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A CORN GODDESS and HER NECKLACE

The ceramists of the Mississippian Period, AD 1000-1700, made a variety of vessels, most of which were plain and simple utilitarian cooking and serving pots and bowls.  Some effigy pottery was made and among the more common of these are the ones apparently made to honor the Corn God (also known as the Corn Mother and Goddess of the Harvest) and often in the hooded waterbottle form.  Even rarer in this class of vessels are the few that encompass more than the simple maize deity motif – such as this Corn Goddess and Her Necklace.

Corn was the main sustenance of the natives during much of this time period and they did make various effigies of the mythological female immortal that provided them with the maize.  Many of these took the form of the hooded bottle meaning that the orifice or pouring spout of the pot was on the side slightly below the vessel apex while the opposite side contained a face of some type, be it human, deity, fish, bird or land animal, or maybe it was simply blank.  No one, today, knows just why the native potters chose this odd form to make vessels but among the rare effigy pots, these hooded bottles are among the more common, especially in the corn god form.  These maize effigy bottles usually feature a rounded or globular vessel topped with a cone.  The cone normally had four to six vertical appliqués which are theorized to have been representations of corn kernel rows.  These cones generally included two eyes and often a mouth and that, along with the maize kernels, completed the corn god features.  But a more rare few had more embellishments.

This corn god effigy vessel takes the form of the hooded bottle with the typical conical top stylized with four corn kernel rows and two bulging eyes on the deity head.  But just below the cone head is a necklace encircling the vessel.  What this symbolizes could only be a guess since it could have been meant to represent large marine shell beads called knobbies or perhaps it was a depiction freshwater mussel pearls.  The necklace could be a simulation of ceramic or even rare stone beads or if the vessel was made late (AD 1700+), it could be a copy of European glass trade beads.  The entire hooded bottle is six and one-eighth inches tall by four and three-quarters inches in diameter and is made of grey polished and shell tempered Bell Plain ceramics and was probably made in the AD 1400-1700 time period though it could have been made later if the necklace portrays trade beads. It was found in Mississippi County, Arkansas and even though it is a reasonably rare effigy vessel, it would be considered somewhat common as a simple hooded bottle.  But the stylized jewelry places it in a much more unique form.  In researching this article, the writer could fine very few references to hooded corn god bottles with a necklace but most likely more do exist.  Whether it was made as a one of a very few or if many more were manufactured, it still stands alone in symmetry and beauty – this Corn Goddess and Her Necklace.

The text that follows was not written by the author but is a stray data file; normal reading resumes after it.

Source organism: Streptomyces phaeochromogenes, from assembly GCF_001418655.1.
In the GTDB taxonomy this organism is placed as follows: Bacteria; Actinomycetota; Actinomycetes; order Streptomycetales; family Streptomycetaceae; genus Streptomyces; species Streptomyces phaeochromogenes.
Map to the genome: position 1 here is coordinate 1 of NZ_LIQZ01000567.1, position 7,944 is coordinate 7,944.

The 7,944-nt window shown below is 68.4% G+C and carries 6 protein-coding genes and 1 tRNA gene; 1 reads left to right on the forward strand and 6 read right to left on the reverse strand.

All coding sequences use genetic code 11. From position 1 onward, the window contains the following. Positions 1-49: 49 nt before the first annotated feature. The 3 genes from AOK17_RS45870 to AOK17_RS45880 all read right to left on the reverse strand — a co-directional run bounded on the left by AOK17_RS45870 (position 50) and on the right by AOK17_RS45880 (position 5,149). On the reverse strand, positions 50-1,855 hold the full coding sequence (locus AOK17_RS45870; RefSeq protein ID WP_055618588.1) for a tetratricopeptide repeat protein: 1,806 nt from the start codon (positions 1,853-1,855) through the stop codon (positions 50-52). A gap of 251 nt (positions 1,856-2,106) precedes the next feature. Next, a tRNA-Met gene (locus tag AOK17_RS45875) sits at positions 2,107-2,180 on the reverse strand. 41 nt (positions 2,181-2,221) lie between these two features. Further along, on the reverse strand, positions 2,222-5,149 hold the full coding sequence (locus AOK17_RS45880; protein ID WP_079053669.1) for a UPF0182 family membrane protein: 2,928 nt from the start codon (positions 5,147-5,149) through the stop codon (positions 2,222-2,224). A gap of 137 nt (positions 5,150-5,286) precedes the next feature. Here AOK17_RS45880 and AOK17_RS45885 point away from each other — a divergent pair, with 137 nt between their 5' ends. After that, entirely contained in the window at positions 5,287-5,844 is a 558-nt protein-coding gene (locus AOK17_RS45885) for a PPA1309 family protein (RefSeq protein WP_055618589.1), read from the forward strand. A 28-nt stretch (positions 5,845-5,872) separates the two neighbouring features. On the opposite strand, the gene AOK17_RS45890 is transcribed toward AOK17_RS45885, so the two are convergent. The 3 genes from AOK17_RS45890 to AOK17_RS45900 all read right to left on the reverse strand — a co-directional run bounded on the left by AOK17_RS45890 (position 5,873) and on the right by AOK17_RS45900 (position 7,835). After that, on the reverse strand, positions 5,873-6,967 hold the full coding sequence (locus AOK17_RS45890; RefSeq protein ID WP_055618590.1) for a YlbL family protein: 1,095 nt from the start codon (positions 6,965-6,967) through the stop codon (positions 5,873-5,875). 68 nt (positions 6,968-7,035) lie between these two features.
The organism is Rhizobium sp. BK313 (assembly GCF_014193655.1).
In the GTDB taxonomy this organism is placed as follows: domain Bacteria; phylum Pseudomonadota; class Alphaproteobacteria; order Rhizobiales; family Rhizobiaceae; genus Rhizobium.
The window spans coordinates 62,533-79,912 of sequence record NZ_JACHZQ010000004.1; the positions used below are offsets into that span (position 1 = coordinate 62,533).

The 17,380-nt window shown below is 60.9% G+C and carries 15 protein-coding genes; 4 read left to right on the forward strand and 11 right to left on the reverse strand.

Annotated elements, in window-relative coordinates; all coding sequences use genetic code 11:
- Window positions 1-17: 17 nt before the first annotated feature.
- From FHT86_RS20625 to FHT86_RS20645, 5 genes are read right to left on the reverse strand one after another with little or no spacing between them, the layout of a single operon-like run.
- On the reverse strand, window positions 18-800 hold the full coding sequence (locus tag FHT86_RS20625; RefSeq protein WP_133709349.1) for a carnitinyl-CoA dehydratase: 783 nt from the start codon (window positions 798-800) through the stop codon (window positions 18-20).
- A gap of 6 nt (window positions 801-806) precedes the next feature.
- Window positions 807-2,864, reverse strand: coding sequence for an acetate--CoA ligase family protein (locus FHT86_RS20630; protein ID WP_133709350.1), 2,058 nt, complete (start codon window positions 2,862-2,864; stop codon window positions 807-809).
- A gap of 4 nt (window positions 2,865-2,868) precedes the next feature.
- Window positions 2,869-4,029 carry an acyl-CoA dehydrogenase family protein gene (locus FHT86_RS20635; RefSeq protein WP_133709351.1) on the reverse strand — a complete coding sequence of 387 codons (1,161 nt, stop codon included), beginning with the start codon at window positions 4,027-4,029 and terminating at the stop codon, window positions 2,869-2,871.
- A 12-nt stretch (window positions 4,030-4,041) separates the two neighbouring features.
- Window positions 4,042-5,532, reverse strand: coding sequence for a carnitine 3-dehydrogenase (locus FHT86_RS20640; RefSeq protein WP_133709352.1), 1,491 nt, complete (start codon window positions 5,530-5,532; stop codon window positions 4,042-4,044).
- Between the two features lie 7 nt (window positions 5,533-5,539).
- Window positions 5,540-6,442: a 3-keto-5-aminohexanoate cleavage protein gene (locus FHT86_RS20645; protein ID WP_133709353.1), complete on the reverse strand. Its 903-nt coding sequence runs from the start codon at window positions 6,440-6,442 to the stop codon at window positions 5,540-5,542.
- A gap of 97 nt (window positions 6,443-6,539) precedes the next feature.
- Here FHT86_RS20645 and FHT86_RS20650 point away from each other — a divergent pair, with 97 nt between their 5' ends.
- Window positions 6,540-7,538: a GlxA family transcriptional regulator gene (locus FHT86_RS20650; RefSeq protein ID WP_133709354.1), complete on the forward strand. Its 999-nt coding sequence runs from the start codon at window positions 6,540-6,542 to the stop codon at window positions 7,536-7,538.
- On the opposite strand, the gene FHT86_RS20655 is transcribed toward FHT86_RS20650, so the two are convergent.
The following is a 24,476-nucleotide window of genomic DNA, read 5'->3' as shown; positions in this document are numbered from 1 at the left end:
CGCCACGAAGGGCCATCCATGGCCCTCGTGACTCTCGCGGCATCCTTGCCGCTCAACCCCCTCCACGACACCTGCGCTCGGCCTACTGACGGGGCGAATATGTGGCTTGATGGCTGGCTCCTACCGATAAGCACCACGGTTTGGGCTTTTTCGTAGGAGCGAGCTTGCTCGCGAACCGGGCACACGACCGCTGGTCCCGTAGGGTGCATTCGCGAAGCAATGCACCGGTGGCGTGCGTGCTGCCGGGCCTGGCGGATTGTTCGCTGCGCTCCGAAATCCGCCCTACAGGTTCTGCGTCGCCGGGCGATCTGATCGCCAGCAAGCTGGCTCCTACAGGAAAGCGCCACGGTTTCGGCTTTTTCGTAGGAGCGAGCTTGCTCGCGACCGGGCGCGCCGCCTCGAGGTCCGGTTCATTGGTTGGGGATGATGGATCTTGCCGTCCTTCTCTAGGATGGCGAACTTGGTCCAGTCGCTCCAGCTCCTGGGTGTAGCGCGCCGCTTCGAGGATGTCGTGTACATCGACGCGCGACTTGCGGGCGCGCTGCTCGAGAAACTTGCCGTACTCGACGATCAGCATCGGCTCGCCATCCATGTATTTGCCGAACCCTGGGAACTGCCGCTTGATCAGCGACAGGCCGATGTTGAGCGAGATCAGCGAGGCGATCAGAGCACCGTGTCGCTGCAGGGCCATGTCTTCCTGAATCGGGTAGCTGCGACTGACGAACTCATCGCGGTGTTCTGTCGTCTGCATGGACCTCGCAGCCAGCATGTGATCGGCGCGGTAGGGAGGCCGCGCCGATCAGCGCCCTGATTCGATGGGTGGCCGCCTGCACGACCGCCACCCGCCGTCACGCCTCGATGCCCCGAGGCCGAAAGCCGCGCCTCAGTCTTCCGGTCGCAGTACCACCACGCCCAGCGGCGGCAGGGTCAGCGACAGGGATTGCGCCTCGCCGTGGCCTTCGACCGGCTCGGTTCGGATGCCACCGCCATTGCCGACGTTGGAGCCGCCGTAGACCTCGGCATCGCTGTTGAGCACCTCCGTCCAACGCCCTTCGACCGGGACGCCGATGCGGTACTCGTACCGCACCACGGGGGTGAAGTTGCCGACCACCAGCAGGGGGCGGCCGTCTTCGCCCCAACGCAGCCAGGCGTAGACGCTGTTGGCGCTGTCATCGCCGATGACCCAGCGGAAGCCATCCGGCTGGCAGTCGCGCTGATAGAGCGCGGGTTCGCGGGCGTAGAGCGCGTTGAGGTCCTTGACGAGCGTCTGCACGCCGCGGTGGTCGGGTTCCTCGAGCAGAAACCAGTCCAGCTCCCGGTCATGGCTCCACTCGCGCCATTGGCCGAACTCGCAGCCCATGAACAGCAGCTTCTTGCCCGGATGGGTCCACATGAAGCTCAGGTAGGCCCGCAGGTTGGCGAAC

REFERENCES:

 

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Hathcock, Roy                                                                                    1976

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Maus, James E.                                                                       1999

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Maus, James E.                                                                       2010

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Morse, Dan. F. & Phyllis A. Morse                                        1983

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Westbrook, Kent. C.                                                               1982

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